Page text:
Salton Sea

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This page is about the body of water. For the movie, see The Salton Sea.


The Salton Sea is an inland saline lake, located in the Colorado Desert in Southern California, north of the Imperial Valley. The lake covers a surface area of around 376 square miles (974 km²), making it the largest lake in California. However, it varies in dimensions and area due to changes in agricultural runoff and rain. It averages 15 by 35 miles (24 by 56 km).

The Salton Sea falls partially within the territories of Riverside County and Imperial County. Like Death Valley, it is located below sea level, with the current surface of the Sea at about 220 ft (65 meters) below sea level. The Sea is fed by the New, Whitewater, and Alamo rivers, as well as a number of minor agricultural drainage paths and creeks.



The Salton Sea of today was created starting in 1905, when heavy rainfall and snowmelt caused the Colorado River to swell and then breach an Imperial Valley dike. It took nearly two years to control the Colorado River’s flow into the formerly dry Salton Sink and stop the flooding. Itself once part of the vast inland sea which once covered the area, the endorheic Salton Sink was the site of a major salt mining operation. As the basin filled, the town of Salton, a Southern Pacific Railroad siding and Torres-Martinez Indian land were submerged. The result of the sudden influx of water and the lack of any drainage from the basin resulted in the formation of the Salton Sea.

Though the current Salton Sea is a man-made (and accidental) creation of the 20th century, the Salton Sink has held significant bodies of water some times in the past. For example, scientists believe that 300 years ago a short-lived body of water, called Lake Cahuilla, existed in the valley. But all those bodies of water eventually disappeared through evaporation. The Salton Sea, on the other hand, is constantly replenished by more than one million acre-feet (1.2 km³) of runoff water from surrounding irrigated farming communities, sustaining its water level.

Image:Salton sea mud volcanoes.jpgIn the 1920s, the Salton Sea developed into a tourist attraction, because of its water recreation, and the waterfowl attracted to the area. Indeed, the Salton Sea remains a major resource for migrating and wading birds. It has also had some success as a fishery in the past, with species such as mullet, corvina, sargo, and tilapia being introduced to the Sea from the 1930s to the 1950s, and as a resort area, with Salton City, Salton Sea Beach, and Desert Shores being built on the western shore and Desert Beach, North Shore, and Bombay Beach built on the eastern shore in the 1950s. The town of Niland is located 2 miles (3 km) southeast of the Sea as well. The evidence of geothermal activity is also visible; there are mud pots and mud volcanoes on the eastern side of the Salton Sea.

Image:Salton Sea from Space Shuttle.jpg However, the lack of an outlet means that the Salton Sea is increasingly becoming an unstable system: variations in agricultural runoff cause fluctuations in water level (and flooding of surrounding communities in the 1950s and 60s), and the relatively high salinity of the agricultural runoff feeding the Sea has resulting in an ever-increasing level of salinity. By the 1960s, it was becoming apparent that the salinity of the Salton Sea was continuing to rise, jeopardizing some of the species living in it. In fact, the Salton sea currently has a salinity exceeding 40 ppt, making it saltier than ocean water, and many species of fish are no longer able to survive in the Salton. It is believed that once the salinity surpasses 44 ppt, only the tilapia will be able to survive. Additionally, fertilizer runoff combined with the increasing salinity and inflow of highly polluted water from the northward-flowing New River have resulted in large algal blooms and elevated bacteria levels. The New River is considered to be the single most polluted river in America.

The high level of bacteria resulting from fish die-offs are a major threat to the avian population. In 1992 and 1996 large-scale die-offs of grebes and pelicans occurred, demonstrating the unstable nature of the ecosystem.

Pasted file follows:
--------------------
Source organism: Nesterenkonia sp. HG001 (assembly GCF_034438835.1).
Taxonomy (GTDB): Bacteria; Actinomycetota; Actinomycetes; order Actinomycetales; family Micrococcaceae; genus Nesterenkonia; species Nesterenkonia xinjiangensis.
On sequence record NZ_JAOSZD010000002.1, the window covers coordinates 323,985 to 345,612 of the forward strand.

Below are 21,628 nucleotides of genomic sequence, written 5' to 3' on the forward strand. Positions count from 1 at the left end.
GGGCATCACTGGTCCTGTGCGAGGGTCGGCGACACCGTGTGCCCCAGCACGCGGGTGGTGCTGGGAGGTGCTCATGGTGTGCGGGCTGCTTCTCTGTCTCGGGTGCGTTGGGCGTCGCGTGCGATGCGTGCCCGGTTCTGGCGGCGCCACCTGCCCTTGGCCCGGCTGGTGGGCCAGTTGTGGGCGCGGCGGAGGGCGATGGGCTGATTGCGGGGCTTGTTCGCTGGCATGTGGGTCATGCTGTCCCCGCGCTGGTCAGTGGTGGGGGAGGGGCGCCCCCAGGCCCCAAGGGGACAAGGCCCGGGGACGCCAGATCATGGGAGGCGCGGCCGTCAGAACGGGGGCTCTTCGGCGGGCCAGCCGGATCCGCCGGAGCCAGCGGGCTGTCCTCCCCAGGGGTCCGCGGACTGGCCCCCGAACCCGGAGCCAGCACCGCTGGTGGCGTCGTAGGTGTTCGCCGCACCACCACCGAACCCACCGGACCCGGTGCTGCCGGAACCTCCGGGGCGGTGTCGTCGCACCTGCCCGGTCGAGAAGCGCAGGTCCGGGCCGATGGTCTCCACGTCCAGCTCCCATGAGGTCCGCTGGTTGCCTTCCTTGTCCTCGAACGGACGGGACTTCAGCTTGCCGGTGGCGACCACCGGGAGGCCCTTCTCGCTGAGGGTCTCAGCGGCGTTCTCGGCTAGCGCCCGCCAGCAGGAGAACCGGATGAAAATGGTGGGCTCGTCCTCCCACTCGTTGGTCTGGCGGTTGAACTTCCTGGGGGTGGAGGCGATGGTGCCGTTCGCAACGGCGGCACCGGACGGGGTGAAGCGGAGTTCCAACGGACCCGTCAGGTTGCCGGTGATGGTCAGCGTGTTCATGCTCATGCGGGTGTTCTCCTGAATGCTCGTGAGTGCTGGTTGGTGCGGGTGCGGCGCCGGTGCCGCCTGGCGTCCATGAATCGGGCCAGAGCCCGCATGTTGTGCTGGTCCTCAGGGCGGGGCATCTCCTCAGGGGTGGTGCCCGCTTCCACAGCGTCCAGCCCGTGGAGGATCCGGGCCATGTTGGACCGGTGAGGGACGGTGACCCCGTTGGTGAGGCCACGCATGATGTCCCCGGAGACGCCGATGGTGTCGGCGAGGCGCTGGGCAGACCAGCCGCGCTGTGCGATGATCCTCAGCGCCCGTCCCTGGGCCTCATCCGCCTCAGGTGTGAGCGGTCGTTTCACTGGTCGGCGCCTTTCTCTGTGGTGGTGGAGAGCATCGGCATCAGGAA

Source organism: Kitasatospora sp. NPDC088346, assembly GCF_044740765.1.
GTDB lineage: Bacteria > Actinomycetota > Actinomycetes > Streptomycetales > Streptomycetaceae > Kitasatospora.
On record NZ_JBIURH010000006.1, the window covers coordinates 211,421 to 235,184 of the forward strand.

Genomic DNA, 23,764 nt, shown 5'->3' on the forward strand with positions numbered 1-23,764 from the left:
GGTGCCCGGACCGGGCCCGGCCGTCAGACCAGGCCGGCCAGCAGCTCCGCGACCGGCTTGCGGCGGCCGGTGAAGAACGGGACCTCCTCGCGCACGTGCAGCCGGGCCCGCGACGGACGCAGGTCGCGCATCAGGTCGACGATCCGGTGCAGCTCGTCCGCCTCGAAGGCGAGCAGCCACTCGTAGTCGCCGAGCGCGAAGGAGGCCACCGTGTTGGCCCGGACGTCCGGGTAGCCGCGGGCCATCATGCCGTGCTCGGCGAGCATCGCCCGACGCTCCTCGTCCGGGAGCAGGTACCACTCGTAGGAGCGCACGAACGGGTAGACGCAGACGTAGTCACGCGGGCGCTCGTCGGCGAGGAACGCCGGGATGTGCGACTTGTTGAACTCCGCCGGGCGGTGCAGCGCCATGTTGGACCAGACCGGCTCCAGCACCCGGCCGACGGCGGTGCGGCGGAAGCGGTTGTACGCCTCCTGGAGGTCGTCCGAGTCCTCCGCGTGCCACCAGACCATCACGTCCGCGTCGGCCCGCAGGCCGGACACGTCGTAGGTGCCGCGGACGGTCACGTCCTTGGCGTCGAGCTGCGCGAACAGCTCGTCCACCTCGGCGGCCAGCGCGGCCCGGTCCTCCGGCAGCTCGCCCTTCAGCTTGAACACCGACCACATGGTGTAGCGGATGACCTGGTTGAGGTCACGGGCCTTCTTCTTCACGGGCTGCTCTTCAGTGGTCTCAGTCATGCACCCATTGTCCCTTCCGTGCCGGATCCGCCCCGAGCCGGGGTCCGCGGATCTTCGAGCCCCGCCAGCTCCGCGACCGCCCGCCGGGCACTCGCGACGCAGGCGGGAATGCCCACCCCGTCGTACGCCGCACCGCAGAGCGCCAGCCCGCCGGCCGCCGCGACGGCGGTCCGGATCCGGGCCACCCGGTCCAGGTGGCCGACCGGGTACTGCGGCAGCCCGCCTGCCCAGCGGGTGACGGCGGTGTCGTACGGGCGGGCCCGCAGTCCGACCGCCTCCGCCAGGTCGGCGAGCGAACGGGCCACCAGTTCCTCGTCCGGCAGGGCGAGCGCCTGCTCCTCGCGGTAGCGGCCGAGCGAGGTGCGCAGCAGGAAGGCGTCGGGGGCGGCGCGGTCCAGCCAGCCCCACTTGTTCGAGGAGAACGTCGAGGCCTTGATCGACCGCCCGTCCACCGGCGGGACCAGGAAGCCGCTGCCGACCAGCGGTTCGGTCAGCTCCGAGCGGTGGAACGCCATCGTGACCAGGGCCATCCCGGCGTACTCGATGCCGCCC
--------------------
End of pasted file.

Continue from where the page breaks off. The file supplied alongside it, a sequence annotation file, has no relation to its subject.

High levels of selenium have also been found in the Sea and are thought to contribute to mortality and birth defect problems in the local bird populations. In 1997, investigators looking into the deaths of fish discovered a parasite, in 22 of 23 dead fish, a dinoflagellate known as Amyloodinium ocellatum. Algal blooms also lead to massive die-offs of the lake's fish population due to oxygen starvation; it is not unusual to see thousands of dead fish, mostly tilapia, lining the shore.

As a result, many efforts, both governmental and grassroots, have arisen to attempt to find a solution for the pollution and salinity problems of the Sea. Without further human intervention both the Salton Sea (a result of accidental human intervention itself) and the animal populations using it are threatened. Currently, plans for large desalination plants, evaporation ponds, outlet pipelines to the ocean, and causeways dividing the lake into portions have been investigated as possible solutions.

Much of the current interest in the sea was spearheaded in the 1990s by Congressman Sonny Bono. His widow, Mary, elected to fill her husband's seat, has continued the fight as has Representative Jerry Lewis (not the entertainer of the same name) of Redlands.

Image:Salton sea motel.jpg The increasing salinity, algae, and bacteria levels have taken their toll on tourism; many of the Salton Sea resorts are now closed and abandoned. Additionally, before recent water control measures were implemented, the Salton Sea's surface tended to rise and fall severely, causing flooding problems in some of the surrounding communities. However, the area still draws over 150,000 vacationers a year, primarily to the local campsites, trailer parks, and the Salton Sea State Recreation Area.

The future of the Salton Sea is unclear, as intervention is required to manage the increasingly unstable system. Such intervention would require massive policy and financial commitments from the state and federal governments. Furthermore, the growing thirst of San Diego, and its willingness to pay top dollars for water, entices water districts to sell their water rather than dedicate it to agricultural purposes. As the Salton Sea is nearly completely dependent on agricultural water runoff, the lake is highly dependent on the direction water politics takes in the coming years.

Bird use at the Salton Sea

The Salton Sea has been termed a "crown jewel of avian biodiversity" (Dr. Milt Friend, Salton Sea Science Office). Over 400 species have been documented at the Salton Sea. Importantly, the Salton Sea supports 30% of the remaining population of the endangered American White Pelican. [1] The Salton Sea is a major resting stop on the Pacific Flyway. The sea's rising salinity threatens to eliminate the habitat value for fish-eating birds, such as pelicans. Without restoration actions, the sea will also eventually fail to support the microorganisms necessary to support the many shorebirds that also depend on the Salton Sea.